Mobile Accessibility

Blog Date: 
Wednesday, June 8, 2011

Mobile Accessibility from Code Factory takes the accessibility of Android phones to a new level by making things simple and accessible. Android is the most rapidly growing Smartphone platform and with Code Factory’s commitment to making mobile phones accessible for the blind, it was necessary to develop a solution for the platform. However, with the technical limitations of Android, it is currently not possible to develop a powerful screen reader like Mobile Speak. Nevertheless, Mobile Accessibility provides basic screen reader functionality that can be used to give speech feedback in 3rd party applications. Apart from the basic screen reader, Mobile Accessibility comprises of 10 fully accessible applications including: Phone, Contacts, SMS, Calendar, Email, Web, Where am I (GPS Navigation), Alarms, Apps and Settings. Some key features of Mobile Accessibility are the ability to use the touch screen, to use voice recognition to enter text, or use the virtual touch-screen keyboard to type text.

Mobile Accessibility’s Web browser gives an accessible browsing experience similar to what users are accustomed to on their desktop. You can use the simple directional arrows or touch slides to navigate web pages by lines or jump by web elements, use the menu key to change jump modes or use the quick menu to look for more comprehensive navigation and reading options. Another great feature of the web browser is the ability to let users touch and explore the webpage. After opening a webpage, tap and hold the screen and start moving your finger to explore the webpage elements. You can also use the built-in search option to quickly find text on the currently loaded page.

One of Android’s strengths is its ability to keep synchronized Contacts, SMS, Email, Calendar entries, etc. Mobile Accessibility maintains this synchronization within its applications, making them accessible to blind and low vision users.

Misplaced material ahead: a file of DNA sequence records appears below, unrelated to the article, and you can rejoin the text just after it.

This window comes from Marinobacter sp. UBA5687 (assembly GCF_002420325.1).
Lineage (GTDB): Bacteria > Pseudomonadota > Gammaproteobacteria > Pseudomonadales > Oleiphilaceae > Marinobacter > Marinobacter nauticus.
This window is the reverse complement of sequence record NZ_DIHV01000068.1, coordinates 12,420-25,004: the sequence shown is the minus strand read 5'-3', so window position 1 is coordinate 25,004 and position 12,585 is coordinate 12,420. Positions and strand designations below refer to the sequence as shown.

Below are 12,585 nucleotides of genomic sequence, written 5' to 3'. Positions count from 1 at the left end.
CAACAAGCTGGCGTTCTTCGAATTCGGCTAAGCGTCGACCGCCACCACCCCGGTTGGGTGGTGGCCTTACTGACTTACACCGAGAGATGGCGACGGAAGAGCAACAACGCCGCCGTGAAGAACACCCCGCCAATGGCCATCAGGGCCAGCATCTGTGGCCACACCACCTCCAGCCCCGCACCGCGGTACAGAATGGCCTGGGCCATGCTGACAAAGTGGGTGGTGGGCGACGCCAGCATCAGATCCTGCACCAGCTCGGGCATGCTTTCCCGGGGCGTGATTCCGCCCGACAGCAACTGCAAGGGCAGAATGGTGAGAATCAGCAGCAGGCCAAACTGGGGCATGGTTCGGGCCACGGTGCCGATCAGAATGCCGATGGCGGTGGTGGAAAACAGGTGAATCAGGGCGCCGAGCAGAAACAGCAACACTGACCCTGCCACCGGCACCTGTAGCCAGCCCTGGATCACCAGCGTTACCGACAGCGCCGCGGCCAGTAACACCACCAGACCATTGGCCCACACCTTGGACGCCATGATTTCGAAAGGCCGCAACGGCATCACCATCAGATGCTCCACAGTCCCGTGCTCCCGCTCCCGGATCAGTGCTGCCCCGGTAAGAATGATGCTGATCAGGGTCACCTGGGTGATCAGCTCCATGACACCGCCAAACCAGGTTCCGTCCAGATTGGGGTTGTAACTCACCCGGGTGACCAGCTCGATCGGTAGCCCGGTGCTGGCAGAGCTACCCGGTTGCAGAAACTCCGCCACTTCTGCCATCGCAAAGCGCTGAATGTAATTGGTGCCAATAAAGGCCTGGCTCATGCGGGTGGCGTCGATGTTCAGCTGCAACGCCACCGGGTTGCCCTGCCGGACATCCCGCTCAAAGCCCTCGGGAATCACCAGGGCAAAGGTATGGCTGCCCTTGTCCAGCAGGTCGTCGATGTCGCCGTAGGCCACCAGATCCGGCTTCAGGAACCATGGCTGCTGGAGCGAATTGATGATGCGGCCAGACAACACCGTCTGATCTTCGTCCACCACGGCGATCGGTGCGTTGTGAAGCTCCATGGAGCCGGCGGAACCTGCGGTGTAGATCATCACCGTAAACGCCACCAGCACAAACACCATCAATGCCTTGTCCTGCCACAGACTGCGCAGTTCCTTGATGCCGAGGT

The Mobile Accessibility interface can be used with touch gestures as well as with arrow or navigation keys, making them comfortable for all users regardless of personal preference for touch screen or physical keys.

The Mobile Accessibility screen reader includes a virtual keyboard to facilitate typing, as well as voice recognition to allow speech-to-text input. These systems allow you to control navigation outside of Mobile Accessibility. To input text at any time you can activate the virtual keyboard and start typing, or alternatively long press the volume down key to start speech recognition and enter text using your voice. By performing touch slides when in 3rd party applications, Mobile Accessibility will announce the controls as you navigate through them. This is in addition to physical navigation systems like a track ball or a D-pad, and allows users to navigate outside Mobile Accessibility by using their touch screen.

To try Mobile Accessibility, visit the Android Market from your phone (or from your computer visit http://market.android.com) and search for “Mobile Accessibility”. In the list of results, you’ll find two versions for each language: a demo version and a paid version. The demo version expires in 30 days and when the demo version expires, users are required to uninstall the demo and install the paid version.

For technical support, please submit a help desk ticket at http://www.codefactory.cat/helpdesk/index.php?a=add. For documentation (quick start guide and full user manual) visit the Code Factory Documentation section at http://codefactory.es/en/manuals.asp?id=89#family_ma.